Monday, June 18, 2012

Making Persistent Changes to an Android Emulator

When working on an Android emulator, we sometimes want to make changes that can survive a reboot.  This isn’t a problem for things like installing applications (which is usually what you are using the emulator for), because of the way that the AVD Manager creates your virtual device.  However, system changes (that is, changes to the /system partition) will not survive on a reboot.  There are legitimate reasons to do this; here are just a few off the top of my head:

  • Adding or modifying system binaries in the /system/bin or /system/xbin directories
  • Adding entries to the /system/etc/hosts file for redirection for specific domains
  • Changing settings in the /system/build.prop file such as the device manufacture and phone model (for apps that refuse to run on certain devices)
  • Adding entries to the android cert file at /system/etc/security/cacerts.bks so that the device trusts self-signed certificates (again, for proxying)
This post will show you how you can make changes to files on the system partition on your Android emulator that will persist.

First let’s make an Android virtual device (AVD).  I’m going to use API 8, the standard Froyo distribution, for the target.  Note that I’m creating a SD card image with this AVD that is 512MB.  This should be plenty of space to store temporary system image.  I chose the name “Froyo” but you can use whatever you like.



When we press “Create AVD”, the AVD Manager creates some files in the ~/.android/avd/ directory (this location may vary on Windows).  Specifically, it creates:
  • [avd_name].ini - A file containing configuration settings that point to the AVD’s directory
  • [avd_name].avd - A directory containing settings and file-system images specific to this AVD – the SD card image and the user data image are a couple examples (others are created after the AVD boots up)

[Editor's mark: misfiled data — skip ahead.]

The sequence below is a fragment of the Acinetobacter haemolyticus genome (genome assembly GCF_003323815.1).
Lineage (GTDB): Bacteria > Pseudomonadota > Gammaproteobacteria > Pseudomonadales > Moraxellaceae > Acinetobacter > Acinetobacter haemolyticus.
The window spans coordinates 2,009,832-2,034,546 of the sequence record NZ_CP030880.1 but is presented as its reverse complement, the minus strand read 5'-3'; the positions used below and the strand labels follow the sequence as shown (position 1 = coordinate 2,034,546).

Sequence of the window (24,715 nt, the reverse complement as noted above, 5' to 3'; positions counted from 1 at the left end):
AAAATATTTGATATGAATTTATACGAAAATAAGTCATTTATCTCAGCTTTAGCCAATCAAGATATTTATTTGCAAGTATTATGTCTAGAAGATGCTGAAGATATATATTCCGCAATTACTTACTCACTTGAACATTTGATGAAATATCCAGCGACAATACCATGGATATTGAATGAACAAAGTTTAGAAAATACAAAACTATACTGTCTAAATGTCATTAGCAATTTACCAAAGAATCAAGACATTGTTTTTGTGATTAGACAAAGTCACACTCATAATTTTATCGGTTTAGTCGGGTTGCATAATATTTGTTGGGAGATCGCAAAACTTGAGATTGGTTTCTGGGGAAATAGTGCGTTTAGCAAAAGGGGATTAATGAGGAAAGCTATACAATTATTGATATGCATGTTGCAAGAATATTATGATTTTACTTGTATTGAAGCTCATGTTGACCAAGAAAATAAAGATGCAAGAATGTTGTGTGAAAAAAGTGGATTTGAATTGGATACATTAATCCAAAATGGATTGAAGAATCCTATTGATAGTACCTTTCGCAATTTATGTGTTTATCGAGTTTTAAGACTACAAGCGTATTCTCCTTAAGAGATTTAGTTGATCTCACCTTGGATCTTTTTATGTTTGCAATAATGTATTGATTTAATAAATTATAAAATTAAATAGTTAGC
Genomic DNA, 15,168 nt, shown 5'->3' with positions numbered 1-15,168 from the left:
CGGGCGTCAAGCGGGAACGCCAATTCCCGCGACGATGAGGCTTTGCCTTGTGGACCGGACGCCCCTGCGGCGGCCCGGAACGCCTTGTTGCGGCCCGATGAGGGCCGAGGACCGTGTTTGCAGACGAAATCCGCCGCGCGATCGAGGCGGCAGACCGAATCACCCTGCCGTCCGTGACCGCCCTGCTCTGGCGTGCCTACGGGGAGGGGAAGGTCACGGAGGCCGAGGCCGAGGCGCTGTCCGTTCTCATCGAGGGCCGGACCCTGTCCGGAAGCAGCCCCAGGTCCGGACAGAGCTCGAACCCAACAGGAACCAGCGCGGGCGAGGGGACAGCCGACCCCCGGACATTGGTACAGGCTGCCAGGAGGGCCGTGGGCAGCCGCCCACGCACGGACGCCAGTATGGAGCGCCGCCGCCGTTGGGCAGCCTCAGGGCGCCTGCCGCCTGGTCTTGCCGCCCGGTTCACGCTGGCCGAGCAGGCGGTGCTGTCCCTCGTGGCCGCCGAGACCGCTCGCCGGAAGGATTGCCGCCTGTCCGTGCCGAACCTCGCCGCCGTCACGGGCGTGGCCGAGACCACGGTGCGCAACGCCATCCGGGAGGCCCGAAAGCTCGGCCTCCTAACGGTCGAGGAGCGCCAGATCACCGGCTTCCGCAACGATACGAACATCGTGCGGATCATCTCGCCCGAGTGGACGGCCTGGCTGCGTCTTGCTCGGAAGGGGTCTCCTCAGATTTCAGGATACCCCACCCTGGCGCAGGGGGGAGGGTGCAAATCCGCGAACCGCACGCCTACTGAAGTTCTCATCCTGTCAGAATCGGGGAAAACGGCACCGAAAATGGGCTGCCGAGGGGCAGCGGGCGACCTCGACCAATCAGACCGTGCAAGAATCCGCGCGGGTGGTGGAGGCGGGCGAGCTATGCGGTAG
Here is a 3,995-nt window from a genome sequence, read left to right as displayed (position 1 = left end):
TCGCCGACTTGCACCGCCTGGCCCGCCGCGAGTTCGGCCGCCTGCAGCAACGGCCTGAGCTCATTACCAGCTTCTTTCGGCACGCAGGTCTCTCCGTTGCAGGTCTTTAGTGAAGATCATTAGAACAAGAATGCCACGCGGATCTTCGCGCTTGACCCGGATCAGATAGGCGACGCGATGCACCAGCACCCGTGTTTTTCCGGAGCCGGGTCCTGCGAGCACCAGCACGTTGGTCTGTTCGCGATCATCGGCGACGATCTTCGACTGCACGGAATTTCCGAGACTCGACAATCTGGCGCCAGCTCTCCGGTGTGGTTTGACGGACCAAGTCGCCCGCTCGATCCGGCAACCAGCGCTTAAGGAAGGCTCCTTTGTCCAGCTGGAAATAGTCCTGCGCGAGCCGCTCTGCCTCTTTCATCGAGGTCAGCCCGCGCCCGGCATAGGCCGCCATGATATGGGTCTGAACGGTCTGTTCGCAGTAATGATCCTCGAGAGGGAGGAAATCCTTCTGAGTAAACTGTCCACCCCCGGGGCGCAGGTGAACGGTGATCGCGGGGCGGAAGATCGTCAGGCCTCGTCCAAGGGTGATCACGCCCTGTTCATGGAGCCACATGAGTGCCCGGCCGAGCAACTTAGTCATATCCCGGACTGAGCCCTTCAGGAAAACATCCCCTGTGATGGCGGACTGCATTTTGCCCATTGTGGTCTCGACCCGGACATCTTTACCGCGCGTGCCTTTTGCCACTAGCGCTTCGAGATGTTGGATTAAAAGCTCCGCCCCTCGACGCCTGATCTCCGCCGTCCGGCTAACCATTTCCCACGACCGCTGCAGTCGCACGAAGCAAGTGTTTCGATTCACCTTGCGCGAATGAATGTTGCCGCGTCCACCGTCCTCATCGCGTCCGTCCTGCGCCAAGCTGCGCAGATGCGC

Our ./Froyo.avd/config.ini file looks like this:

The contents of the Froyo.avd directory:

 
The remaining file-system images are common to all AVD of a specific API level, and can be found at $SDK_HOME/platforms/android-*/images/.  This will focus on changes to the system.img partition.  This, by default, is mounted as read-only (just as a real device would), and even if you remount the drive and make changes, they will not persist on a system reboot.  Our goal is to make a custom system.img file, and have the AVD load this image instead of the default image.

Before we get started, you’ll need to obtain a copy of the mkfs.yaffs2 utility compiled for ARM.  Go ahead and start our new emulator, making sure to specify a safe “partition-size”.

 

Once the emulator boots, we can make the changes we wish to reflect on our custom system image.  For this example, I’ll change the “ro.product.brand” field in the system/build.prop file, but you could do any changes you want.  First we need to pull the /system/build.prop file so that we can edit it (no editor is available from the shell).  We can accomplish this with the command:

 
 
Then we can edit the file (Disclaimer - editing this file may affect the stability of the system!):